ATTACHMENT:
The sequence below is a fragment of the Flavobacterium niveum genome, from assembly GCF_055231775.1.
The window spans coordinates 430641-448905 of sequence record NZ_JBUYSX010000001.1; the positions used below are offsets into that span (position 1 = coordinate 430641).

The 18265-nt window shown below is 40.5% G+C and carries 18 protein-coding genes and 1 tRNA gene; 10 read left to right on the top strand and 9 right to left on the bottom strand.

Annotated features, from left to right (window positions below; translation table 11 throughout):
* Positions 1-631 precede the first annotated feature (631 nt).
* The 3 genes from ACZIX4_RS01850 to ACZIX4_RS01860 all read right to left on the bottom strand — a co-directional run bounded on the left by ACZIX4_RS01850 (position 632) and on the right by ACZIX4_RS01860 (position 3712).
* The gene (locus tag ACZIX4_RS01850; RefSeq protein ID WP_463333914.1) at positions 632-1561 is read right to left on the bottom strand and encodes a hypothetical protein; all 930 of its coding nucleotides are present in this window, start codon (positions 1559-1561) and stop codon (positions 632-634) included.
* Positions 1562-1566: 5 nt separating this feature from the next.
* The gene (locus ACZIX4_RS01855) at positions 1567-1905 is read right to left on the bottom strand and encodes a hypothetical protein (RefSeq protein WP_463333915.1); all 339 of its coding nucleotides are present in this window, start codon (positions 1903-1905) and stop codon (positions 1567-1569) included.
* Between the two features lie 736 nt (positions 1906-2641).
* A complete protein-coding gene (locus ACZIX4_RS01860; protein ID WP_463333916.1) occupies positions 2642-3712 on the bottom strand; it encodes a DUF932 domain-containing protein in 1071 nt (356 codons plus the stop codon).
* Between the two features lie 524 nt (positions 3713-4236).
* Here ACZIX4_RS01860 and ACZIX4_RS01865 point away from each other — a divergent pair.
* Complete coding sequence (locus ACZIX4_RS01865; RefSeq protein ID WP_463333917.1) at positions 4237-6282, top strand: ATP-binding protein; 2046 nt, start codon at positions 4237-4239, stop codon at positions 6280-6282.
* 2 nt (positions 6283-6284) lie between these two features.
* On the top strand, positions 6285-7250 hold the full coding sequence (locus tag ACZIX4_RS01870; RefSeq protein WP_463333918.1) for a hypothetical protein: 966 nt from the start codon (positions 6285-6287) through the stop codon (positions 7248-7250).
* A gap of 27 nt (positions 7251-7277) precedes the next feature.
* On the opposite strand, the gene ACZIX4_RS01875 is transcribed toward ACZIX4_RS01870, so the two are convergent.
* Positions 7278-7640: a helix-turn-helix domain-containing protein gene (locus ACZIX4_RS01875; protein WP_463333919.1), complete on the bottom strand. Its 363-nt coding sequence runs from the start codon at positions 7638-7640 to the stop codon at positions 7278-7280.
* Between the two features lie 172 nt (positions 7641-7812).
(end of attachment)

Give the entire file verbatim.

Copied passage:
The sequence below is a fragment of the Flavobacterium niveum genome, from assembly GCF_055231775.1.
The window spans coordinates 430641-448905 of sequence record NZ_JBUYSX010000001.1; the positions used below are offsets into that span (position 1 = coordinate 430641).

The 18265-nt window shown below is 40.5% G+C and carries 18 protein-coding genes and 1 tRNA gene; 10 read left to right on the top strand and 9 right to left on the bottom strand.

Annotated features, from left to right (window positions below; translation table 11 throughout):
* Positions 1-631 precede the first annotated feature (631 nt).
* The 3 genes from ACZIX4_RS01850 to ACZIX4_RS01860 all read right to left on the bottom strand — a co-directional run bounded on the left by ACZIX4_RS01850 (position 632) and on the right by ACZIX4_RS01860 (position 3712).
* The gene (locus tag ACZIX4_RS01850; RefSeq protein ID WP_463333914.1) at positions 632-1561 is read right to left on the bottom strand and encodes a hypothetical protein; all 930 of its coding nucleotides are present in this window, start codon (positions 1559-1561) and stop codon (positions 632-634) included.
* Positions 1562-1566: 5 nt separating this feature from the next.
* The gene (locus ACZIX4_RS01855) at positions 1567-1905 is read right to left on the bottom strand and encodes a hypothetical protein (RefSeq protein WP_463333915.1); all 339 of its coding nucleotides are present in this window, start codon (positions 1903-1905) and stop codon (positions 1567-1569) included.
* Between the two features lie 736 nt (positions 1906-2641).
* A complete protein-coding gene (locus ACZIX4_RS01860; protein ID WP_463333916.1) occupies positions 2642-3712 on the bottom strand; it encodes a DUF932 domain-containing protein in 1071 nt (356 codons plus the stop codon).
* Between the two features lie 524 nt (positions 3713-4236).
* Here ACZIX4_RS01860 and ACZIX4_RS01865 point away from each other — a divergent pair.
* Complete coding sequence (locus ACZIX4_RS01865; RefSeq protein ID WP_463333917.1) at positions 4237-6282, top strand: ATP-binding protein; 2046 nt, start codon at positions 4237-4239, stop codon at positions 6280-6282.
* 2 nt (positions 6283-6284) lie between these two features.
* On the top strand, positions 6285-7250 hold the full coding sequence (locus tag ACZIX4_RS01870; RefSeq protein WP_463333918.1) for a hypothetical protein: 966 nt from the start codon (positions 6285-6287) through the stop codon (positions 7248-7250).
* A gap of 27 nt (positions 7251-7277) precedes the next feature.
* On the opposite strand, the gene ACZIX4_RS01875 is transcribed toward ACZIX4_RS01870, so the two are convergent.
* Positions 7278-7640: a helix-turn-helix domain-containing protein gene (locus ACZIX4_RS01875; protein WP_463333919.1), complete on the bottom strand. Its 363-nt coding sequence runs from the start codon at positions 7638-7640 to the stop codon at positions 7278-7280.
* Between the two features lie 172 nt (positions 7641-7812).